Voices from “Occupy Wall Street”

Voices from “Occupy Wall Street”

Ryan Harvey

Brief Introductions to Some of the Many People at “Occupy Wall Street.”

ROB – A plumber working on the new World Trade Center buildings. He came out to walk with a sign at the park on his lunch break. He is in the Local 1 union.

“This is all truth out here, it’s just gotta be voiced…. You can’t go wrong with the truth…”

“Everybody’s angry right now, you can see it. But I think these are all good people, nobody wants to hurt anybody…”



DOREEN - She is 66 and lives at the Fulton Senior Center in Chelsea. She has just come from housing court over a dispute with the city over rising rent of her public housing. She is organizing elderly and disabled folks in her center and in their community to come down next week to support the occupation.

“My interest is one, unemployment in New York, because it effects everybody. Two, I’m a senior and there’s all sorts of cutbacks coming into play in January… They are going to eliminate a lot of care that people need… The next thing I’m afraid of is that they are going to remove the lunch program in the center and the home-lunch program.”

“So far I have not seen a great deal from seniors or about seniors in this movement, and that’s why I am talking to folks at my senior center.. They are coming for their own personal reasons and also for the community… The last I heard there’s 400 cities involved now, and it will be a lot more. I don’t believe that this can end, I don’t think it can end until people are not hungry anymore… The number of people I see here is baffling!”



ROBERT - From Harlem. He heard about the occupation on the radio and he and others from Harlem have begun mobilizing to come support.

“I’m down here because I don’t like what the government is doing to the small people of America. First, the bank would loan you money to buy a house they knew you couldn’t afford, then they would take it from you, foreclose on it. Then second, they are spending billions and billions of dollars in Iraq and Afghanistan. And third, these kids have to pay this high tuition for schools, and then there’s veterans that come back and they’re sleeping under the bridge… We need to get rid of that.”



ANTHONY - A Longshore worker with ILA Local 1588 in Bayonne, NJ. He has come to support the \occupation and to try to mobilize more ILA members and longshore workers to participate. He is also part of pushing the ILA to take on more social justice issues and he fights against corruption in the union.

“I’m here to support the occupation, to the show that the occupation has some union support… We’re against corporate greed, and we deal with these issues on a daily basis, so we are sympathetic with the cause here. Most of these sings here we support. That’s what we’re about.”



EDDIE – A World War Two veteran, he says the social movements of the 1930s pushed the government into providing more support for working people, and that we need similar changes today.

“This is a wonderful time, to see so many people come out and fight for economic and social justice… I hope this movement develops into a broad peoples’ movement so it will have more of an impact on the whole political process.”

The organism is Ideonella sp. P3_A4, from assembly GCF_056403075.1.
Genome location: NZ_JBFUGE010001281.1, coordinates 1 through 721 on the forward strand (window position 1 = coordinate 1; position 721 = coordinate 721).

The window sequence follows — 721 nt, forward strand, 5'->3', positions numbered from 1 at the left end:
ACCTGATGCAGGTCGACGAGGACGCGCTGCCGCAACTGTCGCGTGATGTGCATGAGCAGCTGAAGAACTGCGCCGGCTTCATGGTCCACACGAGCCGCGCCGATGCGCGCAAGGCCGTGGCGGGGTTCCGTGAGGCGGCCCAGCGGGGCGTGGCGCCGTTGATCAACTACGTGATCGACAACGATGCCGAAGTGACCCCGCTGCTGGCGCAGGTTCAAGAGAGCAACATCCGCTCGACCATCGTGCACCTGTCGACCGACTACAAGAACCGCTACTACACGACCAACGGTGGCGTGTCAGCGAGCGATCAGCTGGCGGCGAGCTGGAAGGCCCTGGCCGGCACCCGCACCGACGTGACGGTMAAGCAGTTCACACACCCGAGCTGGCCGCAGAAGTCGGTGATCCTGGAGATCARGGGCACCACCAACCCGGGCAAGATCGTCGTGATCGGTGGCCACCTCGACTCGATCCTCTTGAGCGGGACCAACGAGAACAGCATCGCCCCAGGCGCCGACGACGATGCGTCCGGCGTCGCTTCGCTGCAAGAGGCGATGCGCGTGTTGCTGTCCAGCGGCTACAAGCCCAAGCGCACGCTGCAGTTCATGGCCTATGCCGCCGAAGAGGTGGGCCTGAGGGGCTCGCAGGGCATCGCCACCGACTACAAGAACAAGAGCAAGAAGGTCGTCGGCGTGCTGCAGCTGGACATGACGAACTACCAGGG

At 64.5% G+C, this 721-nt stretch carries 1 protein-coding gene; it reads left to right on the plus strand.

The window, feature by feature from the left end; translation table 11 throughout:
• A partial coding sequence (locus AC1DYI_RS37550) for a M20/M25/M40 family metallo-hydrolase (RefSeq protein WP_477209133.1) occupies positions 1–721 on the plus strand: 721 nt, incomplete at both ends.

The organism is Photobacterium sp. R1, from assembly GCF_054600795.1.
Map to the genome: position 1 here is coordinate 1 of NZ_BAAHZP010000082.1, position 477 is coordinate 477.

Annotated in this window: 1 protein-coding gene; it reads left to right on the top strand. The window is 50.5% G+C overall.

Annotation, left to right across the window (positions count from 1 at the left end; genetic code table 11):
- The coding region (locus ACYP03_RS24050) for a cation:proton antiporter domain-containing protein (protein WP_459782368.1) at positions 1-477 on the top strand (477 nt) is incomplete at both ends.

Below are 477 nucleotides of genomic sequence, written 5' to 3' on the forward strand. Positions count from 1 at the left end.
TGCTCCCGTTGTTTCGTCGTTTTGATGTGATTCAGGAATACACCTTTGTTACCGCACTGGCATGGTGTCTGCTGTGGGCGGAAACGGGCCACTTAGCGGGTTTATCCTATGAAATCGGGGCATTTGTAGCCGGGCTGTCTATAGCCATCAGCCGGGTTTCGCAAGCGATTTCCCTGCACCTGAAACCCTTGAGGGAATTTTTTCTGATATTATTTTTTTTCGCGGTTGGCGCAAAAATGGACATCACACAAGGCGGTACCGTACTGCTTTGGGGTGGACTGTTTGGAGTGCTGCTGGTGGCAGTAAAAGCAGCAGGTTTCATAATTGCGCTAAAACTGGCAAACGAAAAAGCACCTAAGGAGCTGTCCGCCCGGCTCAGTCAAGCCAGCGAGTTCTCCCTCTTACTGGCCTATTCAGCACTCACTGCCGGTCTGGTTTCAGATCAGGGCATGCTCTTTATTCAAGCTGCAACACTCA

“People are waiting, they are looking for a way to join in struggle. It’s a hard process, but this is what makes it so beautiful. It creates the opportunity and the environment for broader struggle.”



UNNAMED - She is 19 years old, a student from Buffalo, NY studying in the city.

“I’m here for a change in the heart of the people and in the heart of the government. I think there’s a lot to be done here to reach the type of balance we need in American, and in the world, but we need to start with ourselves.”


GIL - Born and raised in Brooklyn. An Iraq veteran who served in the U.S. Army.

“I’m here because there are no more jobs here, they are all being shipped overseas. There are no jobs. I’ve been searching hard for the past 2 years for a job and I cannot find a job. I’m in college right now in hopes that I might find a job when I get out… Ever since I came back form Iraq, I realized that is is not worth being the Army, the pay but also fighting for these guys to get richer off oil and exploitation… I want these wars ended.”

“People are realizing that we can say something, as opposed to just dealing with the bullshit and sucking it up, cuz that’s what they want, for us to suck it up… So that was one of my first goals was that this becomes more popular and more known, and that people speak up against all types of injustices. I want to see people realize that there’s an issue and that there’s a problem.”



ALAN - A 48 year-old born and raised in New York, he is a shop steward porter with SEIU’s 32BJ. He works in Midtown Manhattan.

“We’re on strike right for better wages and for a contract nearby, but this is a broader issue. Workers, we need to stand up to the corporations that are ripping us off… Out here in the park, I hope everything goes well for us, but we need to fight.”


Ryan Harvey is a Baltimore-based independent journalist and grassroots historian. His writings are posted at his blog, Even If Your Voice Shakes . He is also an organizer with the Civilian-Soldier Alliance and a member of the Riot-Folk musician collective.